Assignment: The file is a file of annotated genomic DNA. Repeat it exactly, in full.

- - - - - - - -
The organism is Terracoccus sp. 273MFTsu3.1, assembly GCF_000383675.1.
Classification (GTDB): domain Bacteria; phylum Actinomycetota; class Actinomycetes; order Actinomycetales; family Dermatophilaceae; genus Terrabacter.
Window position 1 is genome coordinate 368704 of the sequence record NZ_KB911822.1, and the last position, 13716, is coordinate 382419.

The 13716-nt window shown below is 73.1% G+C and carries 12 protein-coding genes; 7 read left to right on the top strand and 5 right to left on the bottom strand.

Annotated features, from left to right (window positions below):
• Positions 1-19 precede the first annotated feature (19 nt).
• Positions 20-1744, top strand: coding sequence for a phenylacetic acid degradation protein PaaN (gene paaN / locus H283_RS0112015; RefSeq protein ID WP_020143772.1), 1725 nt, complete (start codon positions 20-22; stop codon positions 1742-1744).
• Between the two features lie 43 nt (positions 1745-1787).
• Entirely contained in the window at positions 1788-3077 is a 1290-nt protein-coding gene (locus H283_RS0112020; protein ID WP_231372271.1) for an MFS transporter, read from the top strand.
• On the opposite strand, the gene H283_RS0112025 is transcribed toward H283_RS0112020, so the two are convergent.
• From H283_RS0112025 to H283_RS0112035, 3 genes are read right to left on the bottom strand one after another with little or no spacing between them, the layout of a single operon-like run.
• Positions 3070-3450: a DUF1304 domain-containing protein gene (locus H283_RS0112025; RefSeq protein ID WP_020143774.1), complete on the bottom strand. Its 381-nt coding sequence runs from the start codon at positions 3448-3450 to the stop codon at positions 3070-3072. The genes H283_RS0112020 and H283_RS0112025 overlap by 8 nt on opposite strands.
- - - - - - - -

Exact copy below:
The organism is Terracoccus sp. 273MFTsu3.1, assembly GCF_000383675.1.
Classification (GTDB): domain Bacteria; phylum Actinomycetota; class Actinomycetes; order Actinomycetales; family Dermatophilaceae; genus Terrabacter.
Window position 1 is genome coordinate 368704 of the sequence record NZ_KB911822.1, and the last position, 13716, is coordinate 382419.

The 13716-nt window shown below is 73.1% G+C and carries 12 protein-coding genes; 7 read left to right on the top strand and 5 right to left on the bottom strand.

Annotated features, from left to right (window positions below):
• Positions 1-19 precede the first annotated feature (19 nt).
• Positions 20-1744, top strand: coding sequence for a phenylacetic acid degradation protein PaaN (gene paaN / locus H283_RS0112015; RefSeq protein ID WP_020143772.1), 1725 nt, complete (start codon positions 20-22; stop codon positions 1742-1744).
• Between the two features lie 43 nt (positions 1745-1787).
• Entirely contained in the window at positions 1788-3077 is a 1290-nt protein-coding gene (locus H283_RS0112020; protein ID WP_231372271.1) for an MFS transporter, read from the top strand.
• On the opposite strand, the gene H283_RS0112025 is transcribed toward H283_RS0112020, so the two are convergent.
• From H283_RS0112025 to H283_RS0112035, 3 genes are read right to left on the bottom strand one after another with little or no spacing between them, the layout of a single operon-like run.
• Positions 3070-3450: a DUF1304 domain-containing protein gene (locus H283_RS0112025; RefSeq protein ID WP_020143774.1), complete on the bottom strand. Its 381-nt coding sequence runs from the start codon at positions 3448-3450 to the stop codon at positions 3070-3072. The genes H283_RS0112020 and H283_RS0112025 overlap by 8 nt on opposite strands.